5.5.3. Understanding how real-world readiness probes should work

5.6. Using a headless service for discovering individual pods

5.6.1. Creating a headless service

5.6.2. Discovering pods through DNS

5.6.3. Discovering all pods - including those that aren't ready

5.7. Troubleshooting services

5.8. Summary

6. Volumes: attaching disk storage to containers

6.1. Introducing Volumes

6.1.1. Explaining volumes in an example

6.1.2. Introducing available volumes types

6.2. Using volumes to share data between containers

6.2.1. Using an emptyDir volume

6.2.2. Using a Git repository as the starting point for a volume

6.3. Accessing files on the worker node's filesystem

6.3.1. Introducing the hostPath volume

6.3.2. Examining system pods that use hostPath volumes

6.4. Using persistent storage

6.4.1. Using a GCE Persistent Disk in a pod volume

6.4.2. Using other types of volumes with underlying persistent storage

6.5. Decoupling pods from the underlying storage technology

6.5.1. Introducing PersistentVolumes and PersistentVolumeClaims

6.5.2. Creating a PersistentVolume

6.5.3. Claiming a PersistentVolume by creating a PersistentVolumeClaim

6.5.4. Using a PersistentVolumeClaim in a pod

6.5.5. Understanding the benefits of using persistent volumes and claims

6.5.6. Recycling persistent volumes

6.6. Dynamic provisioning of persistent volumes

6.6.1. Defining the available storage types through StorageClass resources

6.6.2. Requesting the storage class in a PersistentVolumeClaim

6.6.3. Dynamic provisioning without specifying a storage class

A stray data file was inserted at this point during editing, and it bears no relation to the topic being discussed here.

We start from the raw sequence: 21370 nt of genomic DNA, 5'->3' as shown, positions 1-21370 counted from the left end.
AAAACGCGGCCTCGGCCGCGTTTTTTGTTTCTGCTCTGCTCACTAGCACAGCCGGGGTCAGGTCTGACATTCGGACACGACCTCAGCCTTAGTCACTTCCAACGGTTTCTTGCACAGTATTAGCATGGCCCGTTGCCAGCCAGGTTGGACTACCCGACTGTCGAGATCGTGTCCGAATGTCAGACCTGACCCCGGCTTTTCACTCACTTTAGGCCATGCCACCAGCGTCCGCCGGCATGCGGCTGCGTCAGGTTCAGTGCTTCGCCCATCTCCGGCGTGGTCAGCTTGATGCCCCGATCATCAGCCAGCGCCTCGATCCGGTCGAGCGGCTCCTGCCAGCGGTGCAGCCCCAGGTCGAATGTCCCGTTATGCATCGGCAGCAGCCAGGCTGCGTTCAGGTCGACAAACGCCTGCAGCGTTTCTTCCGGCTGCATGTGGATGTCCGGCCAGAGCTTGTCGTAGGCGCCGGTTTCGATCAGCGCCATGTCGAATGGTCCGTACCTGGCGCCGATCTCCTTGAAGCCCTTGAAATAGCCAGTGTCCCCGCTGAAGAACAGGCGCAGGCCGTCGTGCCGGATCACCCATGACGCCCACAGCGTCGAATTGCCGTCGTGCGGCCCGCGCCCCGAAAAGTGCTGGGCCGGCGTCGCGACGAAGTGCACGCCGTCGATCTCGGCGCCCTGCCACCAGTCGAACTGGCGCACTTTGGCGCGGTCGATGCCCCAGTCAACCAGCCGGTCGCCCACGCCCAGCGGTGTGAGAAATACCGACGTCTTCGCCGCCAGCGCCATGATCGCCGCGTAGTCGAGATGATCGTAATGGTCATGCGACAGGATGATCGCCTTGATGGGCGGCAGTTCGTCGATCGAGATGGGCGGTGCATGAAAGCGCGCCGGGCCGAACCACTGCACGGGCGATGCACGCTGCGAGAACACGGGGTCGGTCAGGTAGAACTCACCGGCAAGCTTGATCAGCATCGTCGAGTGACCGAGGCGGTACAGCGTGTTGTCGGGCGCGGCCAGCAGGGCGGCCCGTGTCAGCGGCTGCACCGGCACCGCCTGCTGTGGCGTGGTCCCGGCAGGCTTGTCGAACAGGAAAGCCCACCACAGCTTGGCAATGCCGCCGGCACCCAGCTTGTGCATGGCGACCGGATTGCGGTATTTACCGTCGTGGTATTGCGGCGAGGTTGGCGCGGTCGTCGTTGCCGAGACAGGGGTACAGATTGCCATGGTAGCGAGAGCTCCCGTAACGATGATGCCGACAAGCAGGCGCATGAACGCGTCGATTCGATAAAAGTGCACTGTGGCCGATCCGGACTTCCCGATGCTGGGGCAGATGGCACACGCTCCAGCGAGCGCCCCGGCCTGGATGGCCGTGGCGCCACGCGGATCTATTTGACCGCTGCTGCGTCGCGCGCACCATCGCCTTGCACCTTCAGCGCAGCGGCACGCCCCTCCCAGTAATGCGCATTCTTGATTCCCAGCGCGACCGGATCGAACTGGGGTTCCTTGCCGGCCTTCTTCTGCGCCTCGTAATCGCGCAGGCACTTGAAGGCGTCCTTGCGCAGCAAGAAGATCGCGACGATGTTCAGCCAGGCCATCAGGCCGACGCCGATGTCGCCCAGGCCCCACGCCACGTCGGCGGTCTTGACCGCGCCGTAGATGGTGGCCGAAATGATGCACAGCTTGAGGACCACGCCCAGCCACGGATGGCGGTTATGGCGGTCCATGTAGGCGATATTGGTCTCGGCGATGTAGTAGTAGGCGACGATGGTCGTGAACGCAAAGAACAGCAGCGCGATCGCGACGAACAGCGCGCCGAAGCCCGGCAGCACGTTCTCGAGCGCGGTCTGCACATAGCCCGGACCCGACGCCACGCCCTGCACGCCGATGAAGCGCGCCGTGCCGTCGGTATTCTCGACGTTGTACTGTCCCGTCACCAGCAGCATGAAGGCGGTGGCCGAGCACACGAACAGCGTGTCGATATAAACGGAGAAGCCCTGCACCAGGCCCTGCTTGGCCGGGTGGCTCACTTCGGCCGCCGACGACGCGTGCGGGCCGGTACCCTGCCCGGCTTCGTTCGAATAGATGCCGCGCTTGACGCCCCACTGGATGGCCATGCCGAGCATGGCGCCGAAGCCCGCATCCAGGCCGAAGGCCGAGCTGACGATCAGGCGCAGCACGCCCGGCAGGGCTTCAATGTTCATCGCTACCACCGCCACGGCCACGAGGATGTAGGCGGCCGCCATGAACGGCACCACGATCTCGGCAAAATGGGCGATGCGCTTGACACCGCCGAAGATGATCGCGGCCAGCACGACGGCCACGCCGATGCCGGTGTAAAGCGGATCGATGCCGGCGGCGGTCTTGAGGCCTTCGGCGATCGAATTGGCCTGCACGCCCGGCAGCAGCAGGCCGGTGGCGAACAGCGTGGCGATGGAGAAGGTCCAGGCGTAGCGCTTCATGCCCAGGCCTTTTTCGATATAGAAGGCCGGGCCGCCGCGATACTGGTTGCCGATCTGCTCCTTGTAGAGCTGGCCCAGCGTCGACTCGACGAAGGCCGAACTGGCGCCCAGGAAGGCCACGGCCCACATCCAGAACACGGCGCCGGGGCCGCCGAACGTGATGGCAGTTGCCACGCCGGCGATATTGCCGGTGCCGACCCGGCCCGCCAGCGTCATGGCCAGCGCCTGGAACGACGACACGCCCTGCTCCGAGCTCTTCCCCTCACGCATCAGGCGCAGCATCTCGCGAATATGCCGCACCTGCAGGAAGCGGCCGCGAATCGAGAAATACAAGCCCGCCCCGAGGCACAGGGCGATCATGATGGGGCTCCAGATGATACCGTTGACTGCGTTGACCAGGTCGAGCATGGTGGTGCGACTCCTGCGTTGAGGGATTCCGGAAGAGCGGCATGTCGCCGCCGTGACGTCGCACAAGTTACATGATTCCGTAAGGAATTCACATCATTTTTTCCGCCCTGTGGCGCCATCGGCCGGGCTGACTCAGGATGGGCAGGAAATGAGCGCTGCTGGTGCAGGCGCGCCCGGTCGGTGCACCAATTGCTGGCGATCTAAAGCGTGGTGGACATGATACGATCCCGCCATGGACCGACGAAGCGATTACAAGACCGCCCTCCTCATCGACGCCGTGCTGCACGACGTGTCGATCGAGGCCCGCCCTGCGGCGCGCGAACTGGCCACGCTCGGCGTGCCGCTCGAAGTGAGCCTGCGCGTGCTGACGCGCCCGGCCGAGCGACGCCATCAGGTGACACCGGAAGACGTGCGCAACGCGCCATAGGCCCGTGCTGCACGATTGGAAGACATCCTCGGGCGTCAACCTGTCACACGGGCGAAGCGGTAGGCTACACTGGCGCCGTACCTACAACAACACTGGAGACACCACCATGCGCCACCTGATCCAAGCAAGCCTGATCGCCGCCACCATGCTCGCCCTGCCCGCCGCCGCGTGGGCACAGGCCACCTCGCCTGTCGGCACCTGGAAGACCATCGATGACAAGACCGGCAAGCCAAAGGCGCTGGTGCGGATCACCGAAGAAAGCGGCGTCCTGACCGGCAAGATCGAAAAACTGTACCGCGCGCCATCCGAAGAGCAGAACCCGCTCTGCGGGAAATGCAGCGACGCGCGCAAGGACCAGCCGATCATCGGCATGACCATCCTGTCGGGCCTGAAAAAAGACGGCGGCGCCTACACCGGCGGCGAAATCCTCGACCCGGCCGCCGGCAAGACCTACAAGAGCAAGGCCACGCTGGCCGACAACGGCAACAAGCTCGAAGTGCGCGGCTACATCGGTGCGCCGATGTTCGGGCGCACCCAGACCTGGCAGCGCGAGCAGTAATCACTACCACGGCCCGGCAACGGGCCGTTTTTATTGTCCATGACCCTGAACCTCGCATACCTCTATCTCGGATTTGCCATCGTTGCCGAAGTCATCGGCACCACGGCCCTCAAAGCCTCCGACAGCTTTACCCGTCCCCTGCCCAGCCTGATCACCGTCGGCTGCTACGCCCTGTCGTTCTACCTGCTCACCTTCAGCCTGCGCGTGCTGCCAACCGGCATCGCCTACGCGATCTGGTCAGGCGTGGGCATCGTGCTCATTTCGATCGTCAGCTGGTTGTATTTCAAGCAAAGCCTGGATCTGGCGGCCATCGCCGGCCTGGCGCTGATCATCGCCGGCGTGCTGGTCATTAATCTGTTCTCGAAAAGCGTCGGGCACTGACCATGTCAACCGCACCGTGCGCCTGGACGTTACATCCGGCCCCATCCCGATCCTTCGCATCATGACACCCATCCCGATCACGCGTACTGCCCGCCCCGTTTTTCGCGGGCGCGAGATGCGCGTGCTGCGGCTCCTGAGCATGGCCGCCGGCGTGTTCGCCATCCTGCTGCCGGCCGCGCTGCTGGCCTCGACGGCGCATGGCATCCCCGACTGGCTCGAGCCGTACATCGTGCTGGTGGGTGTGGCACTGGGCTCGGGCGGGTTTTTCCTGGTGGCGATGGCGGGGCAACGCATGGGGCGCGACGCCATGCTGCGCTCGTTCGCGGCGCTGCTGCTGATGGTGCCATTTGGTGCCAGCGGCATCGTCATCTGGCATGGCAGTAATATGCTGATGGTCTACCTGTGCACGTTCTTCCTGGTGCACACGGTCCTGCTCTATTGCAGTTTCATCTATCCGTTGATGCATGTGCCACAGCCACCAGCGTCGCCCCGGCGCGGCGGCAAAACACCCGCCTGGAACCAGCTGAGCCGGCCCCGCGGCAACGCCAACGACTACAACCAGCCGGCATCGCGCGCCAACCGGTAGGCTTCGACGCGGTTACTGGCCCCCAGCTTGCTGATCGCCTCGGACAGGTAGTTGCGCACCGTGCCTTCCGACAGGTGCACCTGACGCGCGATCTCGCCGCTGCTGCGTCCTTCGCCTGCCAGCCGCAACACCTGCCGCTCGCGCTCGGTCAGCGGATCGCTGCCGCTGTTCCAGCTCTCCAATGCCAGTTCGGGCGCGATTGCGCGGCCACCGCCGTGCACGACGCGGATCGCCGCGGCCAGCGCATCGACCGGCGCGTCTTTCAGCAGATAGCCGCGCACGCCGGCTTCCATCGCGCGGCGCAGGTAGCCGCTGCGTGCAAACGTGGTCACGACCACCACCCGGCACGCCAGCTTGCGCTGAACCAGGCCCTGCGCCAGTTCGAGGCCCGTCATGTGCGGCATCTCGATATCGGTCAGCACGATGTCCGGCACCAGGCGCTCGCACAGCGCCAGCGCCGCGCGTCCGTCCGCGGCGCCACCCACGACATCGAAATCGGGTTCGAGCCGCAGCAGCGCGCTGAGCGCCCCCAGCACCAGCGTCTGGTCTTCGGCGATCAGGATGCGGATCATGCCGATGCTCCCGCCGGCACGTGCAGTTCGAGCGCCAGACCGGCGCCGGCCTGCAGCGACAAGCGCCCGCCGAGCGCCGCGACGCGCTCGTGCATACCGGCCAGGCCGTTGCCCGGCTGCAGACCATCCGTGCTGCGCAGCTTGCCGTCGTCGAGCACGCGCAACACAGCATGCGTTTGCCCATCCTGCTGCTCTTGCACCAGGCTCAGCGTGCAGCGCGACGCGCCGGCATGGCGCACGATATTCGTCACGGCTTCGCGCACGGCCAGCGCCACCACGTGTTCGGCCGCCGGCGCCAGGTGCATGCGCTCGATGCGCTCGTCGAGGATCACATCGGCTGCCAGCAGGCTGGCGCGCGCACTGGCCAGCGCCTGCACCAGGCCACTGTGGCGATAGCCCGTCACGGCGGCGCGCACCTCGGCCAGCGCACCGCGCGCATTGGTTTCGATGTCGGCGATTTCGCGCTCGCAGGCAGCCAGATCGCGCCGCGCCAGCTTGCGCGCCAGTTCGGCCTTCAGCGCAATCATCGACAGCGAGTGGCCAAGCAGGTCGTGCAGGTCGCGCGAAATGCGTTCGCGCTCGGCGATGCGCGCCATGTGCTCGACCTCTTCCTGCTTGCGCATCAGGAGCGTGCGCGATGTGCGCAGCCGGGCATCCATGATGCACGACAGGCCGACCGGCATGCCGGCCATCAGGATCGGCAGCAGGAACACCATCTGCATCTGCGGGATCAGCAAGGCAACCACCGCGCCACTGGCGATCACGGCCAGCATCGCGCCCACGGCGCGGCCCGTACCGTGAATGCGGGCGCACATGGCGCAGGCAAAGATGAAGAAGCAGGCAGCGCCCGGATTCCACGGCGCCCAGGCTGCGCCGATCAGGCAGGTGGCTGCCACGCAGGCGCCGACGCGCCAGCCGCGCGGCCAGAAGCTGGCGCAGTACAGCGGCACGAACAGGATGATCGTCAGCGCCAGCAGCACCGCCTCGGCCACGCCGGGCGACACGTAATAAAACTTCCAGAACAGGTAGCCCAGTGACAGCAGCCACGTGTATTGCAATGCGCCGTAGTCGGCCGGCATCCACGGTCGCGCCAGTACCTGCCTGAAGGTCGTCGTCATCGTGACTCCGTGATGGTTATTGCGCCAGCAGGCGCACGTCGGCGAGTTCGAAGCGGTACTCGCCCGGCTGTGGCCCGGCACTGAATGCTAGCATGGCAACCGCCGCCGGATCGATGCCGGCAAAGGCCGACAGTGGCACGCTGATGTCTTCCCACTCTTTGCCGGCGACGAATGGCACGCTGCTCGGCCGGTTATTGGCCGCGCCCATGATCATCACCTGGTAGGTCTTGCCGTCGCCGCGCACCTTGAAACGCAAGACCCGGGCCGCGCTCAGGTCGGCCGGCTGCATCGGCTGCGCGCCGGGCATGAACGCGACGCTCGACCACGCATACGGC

6.7. Summary

7. ConfigMaps & Secrets: configuring applications

7.1. Configuring apps in general

7.2. Passing command-line arguments to containers

7.2.1. Defining the command and arguments in Docker

7.3. Setting environment variables for a container

7.3.1. Specifying an environment variable in a container definition

7.4. Decoupling configuration with a ConfigMap

7.4.1. Creating a ConfigMap

7.4.2. Passing a ConfigMap entry to a container as an environment variable

7.4.3. Passing all entries of a ConfigMap as environment variables at once

7.4.4. Passing a ConfigMap entry as a command-line argument

7.4.5. Using a configMap volume to expose ConfigMap entries as files

7.4.6. Updating an app's config without having to restart the app

7.5. Using Secrets to pass sensitive data to containers

7.5.1. Exposing a secret as a set files in a secret volume

7.5.2. Creating a Secret

7.5.3. Comparing ConfigMaps and Secrets

7.5.4. Understanding image pull secrets

7.6. Summary

8. Accessing pod metadata and other resources from applications

8.1. Passing metadata through the Downward API

8.1.1. Understanding the available metadata

8.1.2. Exposing metadata through environment variables

8.1.3. Passing metadata through files in a downwardAPI volume

8.2. Talking to the Kubernetes API server

8.2.1. Exploring the Kubernetes REST API

8.2.2. Talking to the API server from within a pod

8.2.3. Simplifying API server communication with ambassador containers

8.2.4. Using client libraries to talk to the API server

8.3. Summary

9. Deployments: updating applications declaratively

9.1. Replacing pods with a new version

9.1.1. Deleting old pods and replacing them with new ones afterwards

9.1.2. Spinning up new pods and then deleting the old ones

9.2. Performing an automatic rolling update with kubectl

9.3. Using Deployments for managing apps declaratively

9.3.1. Creating a Deployment

9.3.2. Updating a Deployment

9.3.3. Rolling back a deployment

9.3.4. Controlling the rate of the rollout

9.3.5. Blocking rollouts of bad versions

9.4. Summary

Part 3: Beyond the basics

10. StatefulSets: deploying replicated stateful applications